But really, if you think about it, canning is the ultimate form of batch cooking, allowing you to prepare large quantities of food in one session. During busy weeknights or emergencies, having healthy canned goods on hand saves time, money, and stress.
How to Can Food at Home
Below is a VERY basic overview of the canning process.
- Preparing the food: Wash, peel, chop, or slice the produce as needed.
- Sterilizing the jars: There are several ways you can do this (microwave, dishwasher, oven or washing) but they all result in jars that are clean and safe for canning.
- Filling the jars: Pack the prepared food into jars, leaving appropriate headspace.
- Processing the jars: Place filled jars in a water bath canner or pressure canner and process according to the recipe’s instructions.
- Cooling and storing the jars: Once processed, remove jars from the canner and let them cool completely. Remove the rings, check the seals, label the jars, and store them in a cool, dark place.
You’ll want to read through solid sources on the canning process and your specific recipe for more detailed instructions. My FAVORITE canning book loaded with instructions is the Ball Complete Book of Home Preserving. I cannot recommend that book enough, especially if you are a beginner canner.
Safety Tips for Canning
If you’ve decided to undertake the task of preserving your food, you’ll want to ensure you are following safe canning practices. A few quick tips are:
- Follow guidance from two of the most reputable sources, such as the National Center for Home Food Preservation or USDA Complete Guide to Home Canning. (there is a wealth of information on both sites!)
- Inspect jars, lids, and equipment for damage (such as cracks) or signs of wear before each use.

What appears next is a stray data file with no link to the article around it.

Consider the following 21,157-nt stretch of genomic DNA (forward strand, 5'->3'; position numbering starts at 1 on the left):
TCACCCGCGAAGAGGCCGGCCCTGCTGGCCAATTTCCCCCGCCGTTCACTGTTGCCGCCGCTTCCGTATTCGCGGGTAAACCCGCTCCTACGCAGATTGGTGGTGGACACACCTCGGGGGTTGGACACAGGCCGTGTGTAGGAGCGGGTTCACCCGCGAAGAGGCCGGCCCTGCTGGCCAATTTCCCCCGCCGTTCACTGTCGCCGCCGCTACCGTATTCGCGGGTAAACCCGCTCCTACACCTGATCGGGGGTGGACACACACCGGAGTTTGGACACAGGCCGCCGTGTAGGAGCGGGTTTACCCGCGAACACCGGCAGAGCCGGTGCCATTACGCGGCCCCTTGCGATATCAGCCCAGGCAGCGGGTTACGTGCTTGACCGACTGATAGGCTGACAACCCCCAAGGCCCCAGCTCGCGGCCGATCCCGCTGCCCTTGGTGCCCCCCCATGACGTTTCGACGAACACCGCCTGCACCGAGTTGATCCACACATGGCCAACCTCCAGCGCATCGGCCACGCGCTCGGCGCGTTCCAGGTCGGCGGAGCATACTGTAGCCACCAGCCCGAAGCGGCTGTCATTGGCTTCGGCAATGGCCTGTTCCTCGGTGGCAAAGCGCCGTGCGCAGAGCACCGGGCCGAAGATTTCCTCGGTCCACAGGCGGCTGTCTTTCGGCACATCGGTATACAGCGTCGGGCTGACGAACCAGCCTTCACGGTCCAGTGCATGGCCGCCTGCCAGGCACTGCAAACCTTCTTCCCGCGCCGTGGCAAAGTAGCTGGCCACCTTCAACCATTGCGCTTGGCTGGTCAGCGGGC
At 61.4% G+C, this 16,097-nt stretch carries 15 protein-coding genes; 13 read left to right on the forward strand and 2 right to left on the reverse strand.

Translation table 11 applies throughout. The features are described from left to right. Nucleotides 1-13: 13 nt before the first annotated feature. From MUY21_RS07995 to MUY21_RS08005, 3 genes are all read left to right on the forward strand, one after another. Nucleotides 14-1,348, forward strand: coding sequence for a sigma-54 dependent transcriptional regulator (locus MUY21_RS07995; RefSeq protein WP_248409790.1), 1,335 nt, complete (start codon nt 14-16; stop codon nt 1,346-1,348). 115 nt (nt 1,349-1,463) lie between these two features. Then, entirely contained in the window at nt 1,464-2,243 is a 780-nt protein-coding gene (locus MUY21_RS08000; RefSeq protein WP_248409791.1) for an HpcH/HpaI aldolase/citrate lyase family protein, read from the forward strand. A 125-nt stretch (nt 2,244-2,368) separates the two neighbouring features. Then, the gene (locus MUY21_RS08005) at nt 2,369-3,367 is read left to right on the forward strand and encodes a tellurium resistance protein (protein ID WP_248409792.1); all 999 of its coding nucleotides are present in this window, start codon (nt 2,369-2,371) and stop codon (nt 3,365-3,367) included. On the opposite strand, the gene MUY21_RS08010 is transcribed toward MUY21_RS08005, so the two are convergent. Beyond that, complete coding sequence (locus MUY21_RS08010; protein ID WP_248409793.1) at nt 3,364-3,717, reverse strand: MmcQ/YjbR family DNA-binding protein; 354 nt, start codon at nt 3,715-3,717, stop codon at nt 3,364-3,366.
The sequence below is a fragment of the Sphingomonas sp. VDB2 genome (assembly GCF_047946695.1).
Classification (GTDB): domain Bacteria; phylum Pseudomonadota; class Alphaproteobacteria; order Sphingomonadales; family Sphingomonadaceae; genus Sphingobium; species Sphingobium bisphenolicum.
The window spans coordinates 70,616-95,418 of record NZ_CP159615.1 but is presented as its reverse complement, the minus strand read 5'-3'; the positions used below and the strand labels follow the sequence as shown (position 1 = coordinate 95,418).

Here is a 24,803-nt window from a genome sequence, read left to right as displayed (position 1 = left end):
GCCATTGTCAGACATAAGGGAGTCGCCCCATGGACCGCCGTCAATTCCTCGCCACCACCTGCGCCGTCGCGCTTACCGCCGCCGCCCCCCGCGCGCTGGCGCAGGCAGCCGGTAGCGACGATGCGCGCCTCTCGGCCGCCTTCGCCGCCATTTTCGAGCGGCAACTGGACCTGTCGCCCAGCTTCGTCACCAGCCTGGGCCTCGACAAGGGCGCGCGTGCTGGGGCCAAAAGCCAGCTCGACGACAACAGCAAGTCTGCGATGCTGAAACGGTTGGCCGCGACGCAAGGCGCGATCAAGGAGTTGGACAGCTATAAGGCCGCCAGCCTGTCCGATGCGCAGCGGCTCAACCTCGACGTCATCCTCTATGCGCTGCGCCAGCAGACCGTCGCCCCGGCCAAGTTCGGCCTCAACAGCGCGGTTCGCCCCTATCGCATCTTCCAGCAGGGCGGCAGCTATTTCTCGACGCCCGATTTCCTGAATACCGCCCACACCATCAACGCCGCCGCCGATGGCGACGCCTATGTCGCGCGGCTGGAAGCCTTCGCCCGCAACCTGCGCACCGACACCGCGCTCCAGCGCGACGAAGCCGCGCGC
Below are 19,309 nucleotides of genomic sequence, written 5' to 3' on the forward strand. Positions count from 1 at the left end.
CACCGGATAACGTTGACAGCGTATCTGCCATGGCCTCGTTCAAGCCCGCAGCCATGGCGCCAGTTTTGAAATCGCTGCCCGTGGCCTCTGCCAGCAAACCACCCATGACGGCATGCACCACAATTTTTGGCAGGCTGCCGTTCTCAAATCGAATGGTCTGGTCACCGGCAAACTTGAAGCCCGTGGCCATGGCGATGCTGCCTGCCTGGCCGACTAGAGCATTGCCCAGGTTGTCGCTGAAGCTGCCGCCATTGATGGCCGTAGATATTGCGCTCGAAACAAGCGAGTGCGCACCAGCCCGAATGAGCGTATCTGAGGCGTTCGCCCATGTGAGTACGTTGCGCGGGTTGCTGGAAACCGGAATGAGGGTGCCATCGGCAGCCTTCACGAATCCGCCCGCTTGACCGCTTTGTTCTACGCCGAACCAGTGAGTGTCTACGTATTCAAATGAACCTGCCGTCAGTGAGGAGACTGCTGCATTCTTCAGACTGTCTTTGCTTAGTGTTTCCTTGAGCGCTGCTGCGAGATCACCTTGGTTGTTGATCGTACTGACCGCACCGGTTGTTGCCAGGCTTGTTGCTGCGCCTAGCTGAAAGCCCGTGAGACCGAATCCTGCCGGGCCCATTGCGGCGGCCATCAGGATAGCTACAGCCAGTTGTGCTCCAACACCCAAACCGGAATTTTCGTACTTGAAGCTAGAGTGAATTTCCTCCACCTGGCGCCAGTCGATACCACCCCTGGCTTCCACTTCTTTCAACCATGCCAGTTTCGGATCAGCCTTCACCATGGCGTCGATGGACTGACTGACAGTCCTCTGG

- Keep your canning area neat and tidy.
- Do not can produce that is overripe (unless you are making jam, fruit butters, or applesauce)
- Sterilize jars if you are processing them in a water bath canner for less than 10 minutes.
- Follow proper canning procedures and processing times to prevent spoilage.
Benefits of Canning
Alright, guys! We’re about to wrap up here. I know that was a LOT of information for you. There are some key benefits to canning, I want to highlight before I leave you today:
- Saving money by preserving seasonal produce or homegrown produce, which reduces food waste.
- Providing nutritious, home-cooked/prepped meals for busy nights or emergencies.
- Controlling the ingredients in your food by avoiding chemicals in produce and preservatives and unhealthy additives in the final end product.
- Supporting local farmers by purchasing in bulk during peak season.
Final Thoughts on Canning on a Budget
Canning on a budget is a practical and cost-effective way to enjoy the benefits of home-preserved foods. With careful planning, smart shopping, and a willingness to invest time and effort, you can build a pantry stocked with high-quality, home-canned goods that will save you money and provide nourishing meals for your family.